Apple Caching Server question

Luke Guillory lguillory at
Sat Jan 14 05:52:52 UTC 2017

They sell transparent caching, works great and we've been using it for a few years. Not cheap on the CAPX side but it sure does work.

I deliver 50% of all Netflix traffic while never hitting my transit links, Apple is even higher and windows updates is are near the 97% number. The great thing outside of cutting down on transit traffic is the increase speeds from serving it from within my network.

The support folks rock and take care of everything, we haven't touched it since we racked it up. Simple 1u Dell server with 10g nics, we currently just port mirror to it and let it do its thing.

I can share more if needed as well.


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Luke Guillory
Network Operations Manager

Tel:    985.536.1212
Fax:    985.536.0300
Email:  lguillory at

Reserve Telecommunications
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On Jan 13, 2017, at 11:07 PM, Cody Grosskopf <codygrosskopf at> wrote:
> Maybe you can help.sell the product because that website doesn't do much in
> terms of selling the product. What does it do and why would we use it?
>> On Fri, Jan 13, 2017, 8:29 PM Fred Hicks <hicks at> wrote:
>> We have been using this:
>> It does all the Apple and IOS caching and is built for the ISP level and
>> then some.
>>> On Fri, Jan 13, 2017 at 12:25 PM, Blake Hudson <blake at> wrote:
>>> lane.powers at wrote on 1/13/2017 7:43 AM:
>>>> I saw the apple caching server mentioned on an earlier thread. Is this
>>>> appropriate/functional/scaleable enough to implement as an ISP? It is an
>>>> intriguing idea. From the docs I could find, I couldn't tell if it was
>> only
>>>> geared towards home / small business or if it could scale up to handle
>> ISP
>>>> level traffic.
>>>> thanks,
>>>> Lane
>>> I have no experience with the Apple caching service specifically, but I
>>> have used Apple products (including some of their server software) for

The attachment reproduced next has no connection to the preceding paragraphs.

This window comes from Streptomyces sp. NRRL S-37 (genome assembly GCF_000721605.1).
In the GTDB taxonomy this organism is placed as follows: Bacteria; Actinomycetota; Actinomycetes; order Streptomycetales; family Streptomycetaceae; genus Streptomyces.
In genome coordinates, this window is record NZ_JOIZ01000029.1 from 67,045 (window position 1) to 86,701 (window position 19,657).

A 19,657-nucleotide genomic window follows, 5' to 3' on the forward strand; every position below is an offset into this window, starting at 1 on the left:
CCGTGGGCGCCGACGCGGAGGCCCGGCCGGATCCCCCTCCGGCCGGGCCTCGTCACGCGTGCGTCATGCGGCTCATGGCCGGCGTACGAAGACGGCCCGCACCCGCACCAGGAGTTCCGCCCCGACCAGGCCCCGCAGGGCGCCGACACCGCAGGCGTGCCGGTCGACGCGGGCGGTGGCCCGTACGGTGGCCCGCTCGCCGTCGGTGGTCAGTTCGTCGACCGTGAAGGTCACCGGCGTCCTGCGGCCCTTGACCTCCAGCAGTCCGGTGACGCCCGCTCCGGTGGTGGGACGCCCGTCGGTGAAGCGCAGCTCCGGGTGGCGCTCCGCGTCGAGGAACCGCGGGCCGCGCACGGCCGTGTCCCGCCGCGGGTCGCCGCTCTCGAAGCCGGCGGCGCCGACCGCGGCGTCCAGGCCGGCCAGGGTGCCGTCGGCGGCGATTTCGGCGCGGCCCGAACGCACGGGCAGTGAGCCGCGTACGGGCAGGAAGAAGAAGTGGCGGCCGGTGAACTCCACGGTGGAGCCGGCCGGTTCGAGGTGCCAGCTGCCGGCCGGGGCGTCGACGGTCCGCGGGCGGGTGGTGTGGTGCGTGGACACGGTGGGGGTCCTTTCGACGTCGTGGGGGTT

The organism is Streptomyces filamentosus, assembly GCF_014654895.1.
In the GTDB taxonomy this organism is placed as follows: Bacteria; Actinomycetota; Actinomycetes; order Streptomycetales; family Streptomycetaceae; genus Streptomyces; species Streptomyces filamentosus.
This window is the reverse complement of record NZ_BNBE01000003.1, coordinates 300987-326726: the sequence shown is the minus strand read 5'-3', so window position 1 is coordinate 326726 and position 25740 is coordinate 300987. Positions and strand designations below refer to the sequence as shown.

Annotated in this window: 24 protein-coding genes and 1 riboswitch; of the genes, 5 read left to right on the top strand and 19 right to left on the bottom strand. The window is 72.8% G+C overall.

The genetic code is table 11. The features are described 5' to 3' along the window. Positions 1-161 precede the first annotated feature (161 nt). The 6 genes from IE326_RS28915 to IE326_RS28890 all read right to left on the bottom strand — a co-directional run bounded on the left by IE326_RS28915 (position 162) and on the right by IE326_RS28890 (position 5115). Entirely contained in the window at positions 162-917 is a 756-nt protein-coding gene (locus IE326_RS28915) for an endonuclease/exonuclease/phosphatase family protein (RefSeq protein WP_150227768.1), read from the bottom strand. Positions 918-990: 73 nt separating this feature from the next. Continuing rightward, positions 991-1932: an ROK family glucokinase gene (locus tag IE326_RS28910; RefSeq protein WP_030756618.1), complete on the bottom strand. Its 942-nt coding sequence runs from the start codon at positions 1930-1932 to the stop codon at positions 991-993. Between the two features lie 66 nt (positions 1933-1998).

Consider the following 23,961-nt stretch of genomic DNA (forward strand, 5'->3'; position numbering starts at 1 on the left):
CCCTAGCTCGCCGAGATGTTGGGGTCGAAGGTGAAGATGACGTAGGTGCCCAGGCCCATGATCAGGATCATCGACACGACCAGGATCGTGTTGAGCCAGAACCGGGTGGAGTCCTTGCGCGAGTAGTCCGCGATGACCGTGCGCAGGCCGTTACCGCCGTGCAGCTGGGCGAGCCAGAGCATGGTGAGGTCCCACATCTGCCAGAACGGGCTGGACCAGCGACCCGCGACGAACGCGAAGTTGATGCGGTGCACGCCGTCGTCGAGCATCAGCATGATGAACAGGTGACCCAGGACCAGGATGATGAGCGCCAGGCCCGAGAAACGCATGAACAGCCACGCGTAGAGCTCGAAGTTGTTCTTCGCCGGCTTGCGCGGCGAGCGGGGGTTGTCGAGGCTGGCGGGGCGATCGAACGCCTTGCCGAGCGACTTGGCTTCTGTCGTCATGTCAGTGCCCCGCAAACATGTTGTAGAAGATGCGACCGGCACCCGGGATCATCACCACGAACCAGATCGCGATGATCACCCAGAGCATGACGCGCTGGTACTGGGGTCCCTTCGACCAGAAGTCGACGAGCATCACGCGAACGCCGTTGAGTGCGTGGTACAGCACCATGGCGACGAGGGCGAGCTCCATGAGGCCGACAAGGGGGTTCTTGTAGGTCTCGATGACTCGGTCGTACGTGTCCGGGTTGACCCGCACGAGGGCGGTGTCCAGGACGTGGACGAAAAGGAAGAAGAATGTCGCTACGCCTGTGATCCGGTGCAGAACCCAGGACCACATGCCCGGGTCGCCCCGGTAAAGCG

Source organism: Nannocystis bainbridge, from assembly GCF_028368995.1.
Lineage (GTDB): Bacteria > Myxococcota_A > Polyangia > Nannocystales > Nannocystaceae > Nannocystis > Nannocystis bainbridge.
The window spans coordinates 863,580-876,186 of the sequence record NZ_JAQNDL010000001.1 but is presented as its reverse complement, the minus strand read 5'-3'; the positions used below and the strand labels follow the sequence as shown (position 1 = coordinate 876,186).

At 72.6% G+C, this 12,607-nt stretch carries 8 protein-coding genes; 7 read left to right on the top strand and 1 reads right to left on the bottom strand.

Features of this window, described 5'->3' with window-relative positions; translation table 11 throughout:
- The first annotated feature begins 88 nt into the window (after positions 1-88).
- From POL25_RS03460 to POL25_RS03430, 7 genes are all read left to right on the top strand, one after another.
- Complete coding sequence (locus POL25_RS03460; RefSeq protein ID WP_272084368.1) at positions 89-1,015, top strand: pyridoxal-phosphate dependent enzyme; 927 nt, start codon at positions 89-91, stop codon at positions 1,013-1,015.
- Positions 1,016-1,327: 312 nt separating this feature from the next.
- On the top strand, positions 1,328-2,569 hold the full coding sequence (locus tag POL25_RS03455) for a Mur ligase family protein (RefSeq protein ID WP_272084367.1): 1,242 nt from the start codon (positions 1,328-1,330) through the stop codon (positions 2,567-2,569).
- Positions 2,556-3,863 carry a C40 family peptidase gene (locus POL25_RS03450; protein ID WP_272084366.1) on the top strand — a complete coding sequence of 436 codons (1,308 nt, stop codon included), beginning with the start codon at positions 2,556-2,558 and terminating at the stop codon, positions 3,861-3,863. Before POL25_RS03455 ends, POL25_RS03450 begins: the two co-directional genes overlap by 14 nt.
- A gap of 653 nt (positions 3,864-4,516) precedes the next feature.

>>> decades. Apple used to make mac mini models exclusively for server use.
>>> Their low power draw and relatively high density makes them an
>> interesting
>>> choice for those that don't mind using "desktop grade" hardware for a
>>> project. There are some folks that even make rack-mount solutions for the
>>> Mac mini and Mac pro (search for RackMac). That said, my experience with
>>> several mac minis is that you will have at least one fault that will put
>>> them out of production (dead PSU, faulty HDD, dead mainboard) in a 2-3
>> year
>>> period when ran 24/7.
>>> With Unix OS, a gigabit ethernet port, SSD, and i5 or i7, I would expect
>> a
>>> mac mini to be as fast or faster than most other network appliances one
>>> might purchase. If one wanted something beefier, a mac pro would probably
>>> offer some expandability (on board dual 1gbps NICs + six 20Gbps
>> thunderbolt
>>> 2 ports).
>>> I would see why one might be curious, especially if this could cache the
>>> IOS updates used for all those tablets and other iDevices folks purchase
>>> from Apple.
>> --
>> [image: email-signature-logo] <>
>> *Fred Hicks*
>> Director of Network Communications
>> Information Technology
>> hicks at
>> T 516.877.3338

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